Down But Not Out

We’re still without power, last I heard, and every time we call AEP they seem to put off the “final customers return to service” estimate by another 12 hours.

I had a patient cancellation at work just now so thought I’d let you know we’re okay–just sort of out of our rhythms and tired of eating soup.

The freezer leaked water (condensation) across the kitchen hardwood floor, I discoverd in my sock feet in the dark-cold this morning at 5 a.m. The milk we left outside on the porch was frozen solid. The keronsene lamp went dry about 30 minutes before there was enough light to see without it. Peanut butter was the best I could do for lunch. Man, is this about to make you weep or what!

I left for work in time to get a shower here before my first patient. And until this blessed no-show, there’s been a steady stream of clients since 8:00.

Oh how I hope to drive up and see a light on inside at Goose Creek. If not, I’ll certainly finish my book, eat my soup, and go to bed early, hoping for better fortune tomorrow–heck, maybe even blogging from home!


About fred

Fred First holds masters degrees in Vertebrate Zoology and physical therapy, and has been a biology teacher and physical therapist by profession. He moved to southwest Virginia in 1975 and to Floyd County in 1997. He maintains a daily photo-blog, broadcasts essays on the Roanoke NPR station, and contributes regular columns for the Floyd Press and Roanoke's Star Sentinel. His two non-fiction books, Slow Road Home and his recent What We Hold in Our Hands, celebrate the riches that we possess in our families and communities, our natural bounty, social capital and Appalachian cultures old and new. He has served on the Jacksonville Center Board of Directors and is newly active in the Sustain Floyd organization. He lives in northeastern Floyd County on the headwaters of the Roanoke River.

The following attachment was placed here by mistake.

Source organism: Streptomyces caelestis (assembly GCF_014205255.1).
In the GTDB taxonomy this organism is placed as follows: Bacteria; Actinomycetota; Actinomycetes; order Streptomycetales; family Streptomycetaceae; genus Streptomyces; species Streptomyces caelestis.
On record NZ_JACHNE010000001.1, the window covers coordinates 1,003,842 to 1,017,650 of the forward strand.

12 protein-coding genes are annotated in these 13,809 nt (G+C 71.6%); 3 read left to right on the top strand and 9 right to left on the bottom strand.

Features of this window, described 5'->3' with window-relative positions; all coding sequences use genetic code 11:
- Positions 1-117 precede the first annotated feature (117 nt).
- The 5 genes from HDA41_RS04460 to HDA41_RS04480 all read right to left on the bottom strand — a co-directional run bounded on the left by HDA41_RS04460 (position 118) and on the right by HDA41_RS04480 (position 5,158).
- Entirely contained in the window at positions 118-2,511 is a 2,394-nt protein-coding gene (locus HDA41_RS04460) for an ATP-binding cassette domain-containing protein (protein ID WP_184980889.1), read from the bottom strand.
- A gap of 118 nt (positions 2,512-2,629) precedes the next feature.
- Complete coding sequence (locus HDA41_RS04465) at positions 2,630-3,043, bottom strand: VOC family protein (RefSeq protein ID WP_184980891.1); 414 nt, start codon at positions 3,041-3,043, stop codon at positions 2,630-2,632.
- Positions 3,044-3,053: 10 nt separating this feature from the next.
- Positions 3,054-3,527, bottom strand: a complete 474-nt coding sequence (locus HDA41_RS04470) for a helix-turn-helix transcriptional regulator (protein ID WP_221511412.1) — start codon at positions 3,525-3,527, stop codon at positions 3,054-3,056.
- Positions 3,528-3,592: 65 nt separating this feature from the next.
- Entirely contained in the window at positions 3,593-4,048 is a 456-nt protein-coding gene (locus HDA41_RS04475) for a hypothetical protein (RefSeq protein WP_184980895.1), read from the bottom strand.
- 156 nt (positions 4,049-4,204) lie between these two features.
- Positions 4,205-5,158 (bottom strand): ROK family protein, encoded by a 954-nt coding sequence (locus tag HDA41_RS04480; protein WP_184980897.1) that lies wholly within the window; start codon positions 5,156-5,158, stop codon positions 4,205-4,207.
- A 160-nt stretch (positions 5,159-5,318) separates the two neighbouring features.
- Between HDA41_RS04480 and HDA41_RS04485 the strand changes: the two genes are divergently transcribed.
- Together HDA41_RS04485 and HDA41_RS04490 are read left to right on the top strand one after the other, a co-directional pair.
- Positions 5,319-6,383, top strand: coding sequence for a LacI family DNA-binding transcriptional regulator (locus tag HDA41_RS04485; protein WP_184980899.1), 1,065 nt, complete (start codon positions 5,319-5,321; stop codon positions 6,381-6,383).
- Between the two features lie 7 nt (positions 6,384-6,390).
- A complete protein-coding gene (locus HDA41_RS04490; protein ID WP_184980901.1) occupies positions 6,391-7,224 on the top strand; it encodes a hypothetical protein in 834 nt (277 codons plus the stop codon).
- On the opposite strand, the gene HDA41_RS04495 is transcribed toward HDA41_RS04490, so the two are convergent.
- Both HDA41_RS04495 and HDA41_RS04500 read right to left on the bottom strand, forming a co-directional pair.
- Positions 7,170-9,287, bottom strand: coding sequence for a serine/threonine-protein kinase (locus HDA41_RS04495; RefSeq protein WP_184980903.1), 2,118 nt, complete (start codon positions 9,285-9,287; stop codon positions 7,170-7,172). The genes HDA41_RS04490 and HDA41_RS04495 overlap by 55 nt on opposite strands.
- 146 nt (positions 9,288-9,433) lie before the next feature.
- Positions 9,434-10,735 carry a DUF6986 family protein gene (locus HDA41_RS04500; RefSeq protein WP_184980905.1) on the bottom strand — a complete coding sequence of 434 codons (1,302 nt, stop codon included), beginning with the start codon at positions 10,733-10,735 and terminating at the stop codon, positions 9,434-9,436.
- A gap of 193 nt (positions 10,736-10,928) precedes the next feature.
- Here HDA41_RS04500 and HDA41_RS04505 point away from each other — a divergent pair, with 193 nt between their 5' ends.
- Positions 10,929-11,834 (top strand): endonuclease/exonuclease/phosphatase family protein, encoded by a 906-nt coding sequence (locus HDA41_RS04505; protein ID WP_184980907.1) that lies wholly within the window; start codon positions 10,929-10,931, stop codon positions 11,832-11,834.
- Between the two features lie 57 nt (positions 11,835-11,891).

4 comments:

  1. Fred, sure hope you do find lights at home. We never went out here, but evidently enough folks did in our area to keep my husband working many long hours. Let’s say this wasn’t a memorable Valentine’s Day–but at least we had heat and lights–much more practical than flowers anyway!

    Oh…hope you heard about the peanut butter recall and that the PB you had wasn’t Peter Pan. We had a jar of the recalled #2111 on our shelf–just about to the bottom, and we’re all still alive. Ha!

  2. I threw away two jars one creamy and one crunchy. What really makes me wonder is that the youngest daughter has been having trouble with her stomach after starting to take peanut butter sandwiches to school. Kinda’ makes you wonder…I hope the powers back soon. We went without for nine days back in the 80’s after a hurricane, didn’t make the wife happy. She was home with a new baby at the time.

  3. Once we were without power in Atlanta after an ice storm, for nearly a week. NO FUN after the first day. When we finally got power, it was disgusting how dirty the house was – from all the firewood carried in, candle-burning, and just not being able to see to clean up. Good luck.

  4. fred I am following your blog with great interest,not least because our daughter is a neighbor of yours. wondered why there was no e’mail from her. now I know. hope you are all ok, will call her on the phone today. take care ,we are thinking about you , here in England. millie

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